AASHTO TP 64, the rapid migration test (RMT), operates under the same principle as the RCPT, but is designed to actually drive chloride ions into the concrete specimen so their depth of penetration can be measured. Test specimens have the same dimensions as used for the RCPT. The test apparatus is fairly simple. The concrete specimen is sealed in a neoprene sleeve and placed on plastic strips resting on the electrode immersed in sodium chloride solution in a tub. The second electrode is placed in the sleeve with the sodium hydroxide solution. The potential across the specimen is set based on its conductivity and then maintained for the 18-hour period. Alternatively, the RCPT apparatus can be used. Major differences between the RMT and the RCPT are that a higher (10% versus 3%) concentration sodium chloride solution is used in the RMT; the voltage across the electrodes is adjusted to one of three levels based on the conductivity of the specimen and decreases with increasing conductivity; and the test duration is 18 hours rather than 6 hours. Following the test, the specimen is split and silver nitrate solution is sprayed on the surface to determine the depth of chloride penetration. The test results are also reported to correlate well with long-term ponding tests.(3)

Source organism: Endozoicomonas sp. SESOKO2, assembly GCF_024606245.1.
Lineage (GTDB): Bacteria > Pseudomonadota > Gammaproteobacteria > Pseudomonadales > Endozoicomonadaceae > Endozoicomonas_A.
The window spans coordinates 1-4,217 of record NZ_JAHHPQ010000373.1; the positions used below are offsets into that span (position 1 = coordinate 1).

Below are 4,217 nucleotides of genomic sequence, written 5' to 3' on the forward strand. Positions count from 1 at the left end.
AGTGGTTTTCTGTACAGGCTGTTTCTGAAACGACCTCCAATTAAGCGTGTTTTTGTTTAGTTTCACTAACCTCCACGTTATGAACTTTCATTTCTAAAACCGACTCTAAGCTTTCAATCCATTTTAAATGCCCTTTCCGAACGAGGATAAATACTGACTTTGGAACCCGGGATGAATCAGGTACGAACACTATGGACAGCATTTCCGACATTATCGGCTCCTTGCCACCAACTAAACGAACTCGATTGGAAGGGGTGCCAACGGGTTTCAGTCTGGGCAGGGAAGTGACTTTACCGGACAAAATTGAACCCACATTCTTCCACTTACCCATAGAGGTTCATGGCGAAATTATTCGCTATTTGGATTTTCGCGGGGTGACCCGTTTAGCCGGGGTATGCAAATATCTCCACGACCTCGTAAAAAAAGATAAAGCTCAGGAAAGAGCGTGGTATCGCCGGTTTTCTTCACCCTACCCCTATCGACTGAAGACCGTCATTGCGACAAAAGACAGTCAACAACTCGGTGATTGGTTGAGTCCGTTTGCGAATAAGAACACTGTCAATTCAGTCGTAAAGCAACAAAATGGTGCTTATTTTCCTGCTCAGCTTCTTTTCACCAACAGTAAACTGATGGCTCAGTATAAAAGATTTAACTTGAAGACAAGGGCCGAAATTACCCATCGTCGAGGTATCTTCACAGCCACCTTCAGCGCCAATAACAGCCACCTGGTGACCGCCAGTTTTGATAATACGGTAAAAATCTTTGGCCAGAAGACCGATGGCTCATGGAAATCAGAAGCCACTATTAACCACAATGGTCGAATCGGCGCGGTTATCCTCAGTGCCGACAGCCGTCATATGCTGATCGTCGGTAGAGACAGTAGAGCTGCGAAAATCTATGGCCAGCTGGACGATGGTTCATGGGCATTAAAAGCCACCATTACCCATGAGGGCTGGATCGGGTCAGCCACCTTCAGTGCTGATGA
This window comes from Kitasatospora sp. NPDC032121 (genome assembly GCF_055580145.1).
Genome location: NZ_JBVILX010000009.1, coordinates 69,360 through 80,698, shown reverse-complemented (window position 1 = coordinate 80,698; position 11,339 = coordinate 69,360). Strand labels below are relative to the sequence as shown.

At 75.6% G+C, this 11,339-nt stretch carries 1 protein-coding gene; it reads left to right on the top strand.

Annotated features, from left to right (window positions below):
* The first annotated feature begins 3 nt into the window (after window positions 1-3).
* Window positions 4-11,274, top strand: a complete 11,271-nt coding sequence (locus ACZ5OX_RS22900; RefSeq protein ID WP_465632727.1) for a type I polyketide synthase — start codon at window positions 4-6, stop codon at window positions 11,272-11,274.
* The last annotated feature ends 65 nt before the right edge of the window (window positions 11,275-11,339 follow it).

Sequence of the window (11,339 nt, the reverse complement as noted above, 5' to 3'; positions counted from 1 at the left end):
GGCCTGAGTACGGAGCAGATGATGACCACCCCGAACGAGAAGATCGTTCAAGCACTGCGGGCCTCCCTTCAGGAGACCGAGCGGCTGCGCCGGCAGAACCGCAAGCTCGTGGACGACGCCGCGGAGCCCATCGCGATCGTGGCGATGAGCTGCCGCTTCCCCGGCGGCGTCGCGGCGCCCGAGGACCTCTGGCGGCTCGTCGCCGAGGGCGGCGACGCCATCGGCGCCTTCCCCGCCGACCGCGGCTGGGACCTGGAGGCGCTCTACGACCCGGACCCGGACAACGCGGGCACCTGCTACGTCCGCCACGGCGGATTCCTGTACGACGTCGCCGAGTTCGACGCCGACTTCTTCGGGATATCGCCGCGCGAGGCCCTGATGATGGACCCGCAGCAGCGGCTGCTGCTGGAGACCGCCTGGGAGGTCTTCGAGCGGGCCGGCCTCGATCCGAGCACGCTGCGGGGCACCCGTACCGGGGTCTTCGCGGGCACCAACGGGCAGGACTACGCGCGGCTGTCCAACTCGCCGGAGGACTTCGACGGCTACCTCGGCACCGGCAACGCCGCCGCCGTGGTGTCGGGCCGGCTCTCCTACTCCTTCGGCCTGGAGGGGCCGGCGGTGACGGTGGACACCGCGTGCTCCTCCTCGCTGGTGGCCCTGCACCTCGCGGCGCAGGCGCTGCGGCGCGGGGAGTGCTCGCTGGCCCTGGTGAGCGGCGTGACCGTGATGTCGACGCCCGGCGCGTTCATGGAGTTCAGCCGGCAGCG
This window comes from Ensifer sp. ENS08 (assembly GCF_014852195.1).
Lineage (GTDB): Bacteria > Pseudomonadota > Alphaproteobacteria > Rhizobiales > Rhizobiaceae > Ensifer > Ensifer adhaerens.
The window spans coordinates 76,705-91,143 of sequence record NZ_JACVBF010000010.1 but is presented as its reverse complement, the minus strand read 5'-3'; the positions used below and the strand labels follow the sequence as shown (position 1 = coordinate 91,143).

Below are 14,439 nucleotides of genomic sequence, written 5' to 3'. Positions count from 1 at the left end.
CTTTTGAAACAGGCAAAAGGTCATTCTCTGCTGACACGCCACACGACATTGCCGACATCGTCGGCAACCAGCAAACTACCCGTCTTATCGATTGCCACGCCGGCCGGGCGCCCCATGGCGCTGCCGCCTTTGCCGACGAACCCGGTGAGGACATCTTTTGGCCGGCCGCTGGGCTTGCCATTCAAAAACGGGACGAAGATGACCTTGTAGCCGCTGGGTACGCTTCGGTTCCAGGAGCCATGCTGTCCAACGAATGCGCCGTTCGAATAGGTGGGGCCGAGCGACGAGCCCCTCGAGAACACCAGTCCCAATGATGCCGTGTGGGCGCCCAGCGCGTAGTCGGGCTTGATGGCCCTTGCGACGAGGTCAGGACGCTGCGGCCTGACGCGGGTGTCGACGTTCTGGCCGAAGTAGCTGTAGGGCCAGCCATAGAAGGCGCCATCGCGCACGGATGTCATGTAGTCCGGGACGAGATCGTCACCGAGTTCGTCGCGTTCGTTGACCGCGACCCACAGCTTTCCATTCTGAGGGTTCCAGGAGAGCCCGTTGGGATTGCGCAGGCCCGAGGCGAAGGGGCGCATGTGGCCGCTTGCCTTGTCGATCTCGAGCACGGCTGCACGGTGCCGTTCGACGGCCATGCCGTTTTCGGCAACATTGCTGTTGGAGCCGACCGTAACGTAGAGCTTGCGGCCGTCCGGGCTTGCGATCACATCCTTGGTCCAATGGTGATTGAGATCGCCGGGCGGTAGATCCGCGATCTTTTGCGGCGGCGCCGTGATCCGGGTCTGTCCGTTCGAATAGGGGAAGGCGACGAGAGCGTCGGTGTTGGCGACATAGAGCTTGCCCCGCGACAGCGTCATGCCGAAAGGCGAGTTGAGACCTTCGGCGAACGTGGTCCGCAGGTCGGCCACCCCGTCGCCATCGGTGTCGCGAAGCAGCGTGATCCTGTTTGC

1. Whiting, D., "Rapid Determination of the Chloride Permeability of Concrete," FHWA RD-81-119, Federal Highway Administration, Washington, DC, 1981, 173 pp.
2. McGrath, P. F. and Hooton, R. D., "Re-evaluation of the AASHTO T259 90-Day Ponding Test," Cement and Concrete Research, Vol. 29, 1999, pp. 239-248.
3. Hooton, R. D., Thomas, M. D. A., and Stanish, K., "Prediction of Chloride Penetration in Concrete," FHWA-RD-00-142, Federal Highway Administration, Washington, DC, 2001, 412 pp.
HPC Bridge Views, Issue 58, Nov/Dec 2009